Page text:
Josh Lewis wrote:Eye candy is very important in my book.
If a good mountain does not have any eye candy, even if the text is good, I usually refuse to vote on it.
Depends on the type of page. If it is a route page, and there are lots of route pages as children of a single parent mountain page, the route pages should give correct descriptions, and the mountain page can have the eye candy. Albums are usually just eye candy.
I guess you have to ask what the real purpose of summitpost should be. Years ago, SP was a primarily place to find information that would help one climb summits. The size of photos and maps was severely limited, and people had to get creative -- perhaps uploading maps in sections, or simply giving the quad name and providing details relative to that map.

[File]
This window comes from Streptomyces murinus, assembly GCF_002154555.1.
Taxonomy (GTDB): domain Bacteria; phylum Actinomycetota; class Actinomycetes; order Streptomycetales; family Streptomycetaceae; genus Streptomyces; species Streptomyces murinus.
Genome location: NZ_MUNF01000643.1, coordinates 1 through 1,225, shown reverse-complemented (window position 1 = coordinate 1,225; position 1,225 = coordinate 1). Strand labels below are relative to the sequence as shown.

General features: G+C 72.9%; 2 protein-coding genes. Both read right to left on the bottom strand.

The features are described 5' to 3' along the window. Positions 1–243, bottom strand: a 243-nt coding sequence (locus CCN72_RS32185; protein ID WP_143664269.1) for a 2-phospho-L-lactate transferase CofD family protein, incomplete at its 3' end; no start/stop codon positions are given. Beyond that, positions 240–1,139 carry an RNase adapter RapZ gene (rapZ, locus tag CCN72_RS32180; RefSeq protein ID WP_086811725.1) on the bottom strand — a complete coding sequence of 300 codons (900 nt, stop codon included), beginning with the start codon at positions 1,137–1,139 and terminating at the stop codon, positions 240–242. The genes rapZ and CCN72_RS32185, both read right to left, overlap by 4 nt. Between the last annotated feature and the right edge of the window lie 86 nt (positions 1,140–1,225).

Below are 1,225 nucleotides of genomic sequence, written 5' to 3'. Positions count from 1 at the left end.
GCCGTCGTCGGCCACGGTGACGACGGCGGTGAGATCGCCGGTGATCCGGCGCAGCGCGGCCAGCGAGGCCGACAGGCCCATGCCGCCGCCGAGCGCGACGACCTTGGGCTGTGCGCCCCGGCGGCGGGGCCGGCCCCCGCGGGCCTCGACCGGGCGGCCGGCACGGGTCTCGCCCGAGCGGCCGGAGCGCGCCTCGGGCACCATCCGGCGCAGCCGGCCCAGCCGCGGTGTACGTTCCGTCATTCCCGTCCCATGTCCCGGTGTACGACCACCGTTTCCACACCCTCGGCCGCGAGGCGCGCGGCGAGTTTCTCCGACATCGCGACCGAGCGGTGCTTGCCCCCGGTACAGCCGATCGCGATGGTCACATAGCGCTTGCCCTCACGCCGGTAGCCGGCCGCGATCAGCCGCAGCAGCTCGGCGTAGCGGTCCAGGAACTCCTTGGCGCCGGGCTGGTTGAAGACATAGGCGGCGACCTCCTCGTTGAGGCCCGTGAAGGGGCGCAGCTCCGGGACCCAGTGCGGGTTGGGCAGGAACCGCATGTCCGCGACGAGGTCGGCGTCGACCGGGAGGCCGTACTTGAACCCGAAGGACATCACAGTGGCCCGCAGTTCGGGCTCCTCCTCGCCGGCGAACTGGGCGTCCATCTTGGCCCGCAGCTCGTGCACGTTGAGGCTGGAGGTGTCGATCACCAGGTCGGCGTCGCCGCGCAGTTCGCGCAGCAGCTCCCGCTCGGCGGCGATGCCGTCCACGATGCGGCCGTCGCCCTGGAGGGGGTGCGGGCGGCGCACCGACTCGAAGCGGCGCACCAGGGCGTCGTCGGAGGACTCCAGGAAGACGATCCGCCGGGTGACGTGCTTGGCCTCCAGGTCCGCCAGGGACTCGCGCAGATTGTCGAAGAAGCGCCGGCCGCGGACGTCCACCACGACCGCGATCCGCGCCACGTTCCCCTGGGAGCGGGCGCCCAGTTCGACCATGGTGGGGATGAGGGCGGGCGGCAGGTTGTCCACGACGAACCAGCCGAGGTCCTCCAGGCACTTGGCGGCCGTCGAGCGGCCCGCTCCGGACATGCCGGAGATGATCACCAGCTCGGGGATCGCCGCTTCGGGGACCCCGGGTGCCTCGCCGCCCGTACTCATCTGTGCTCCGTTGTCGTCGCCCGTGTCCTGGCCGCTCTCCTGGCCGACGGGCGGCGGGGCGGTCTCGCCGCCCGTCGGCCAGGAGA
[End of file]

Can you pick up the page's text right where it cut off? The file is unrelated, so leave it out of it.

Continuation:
Years ago, there was a person who provided a nice web page, with nice photos, and nice maps with drawn, color-coded tracks. The problem was that the person had not actually climbed the mountain, and had drawn in hypothetical tracks. One of the tracks, described as class 2, went over 300' of technical cliffs. In this case, the prettiness of the page, and all the detail, was a smokescreen. But it was an obscure peak, and few people could call the author on the errors. Yet the page was pretty, and got the requisite 10/10 votes. Now, the person did not intend to be malicious-- the author was just new to the game, and naive; the author thought that if you could draw a trail on a map, by golly, you should be able to follow it. But since a loop was shown, a person could have chosen to descend the "class 2" route at the end of the day, and been quite surprised.
IMHO, accurate directions are far more important than pretty pictures, unless the pretty pictures are used to illustrate a route.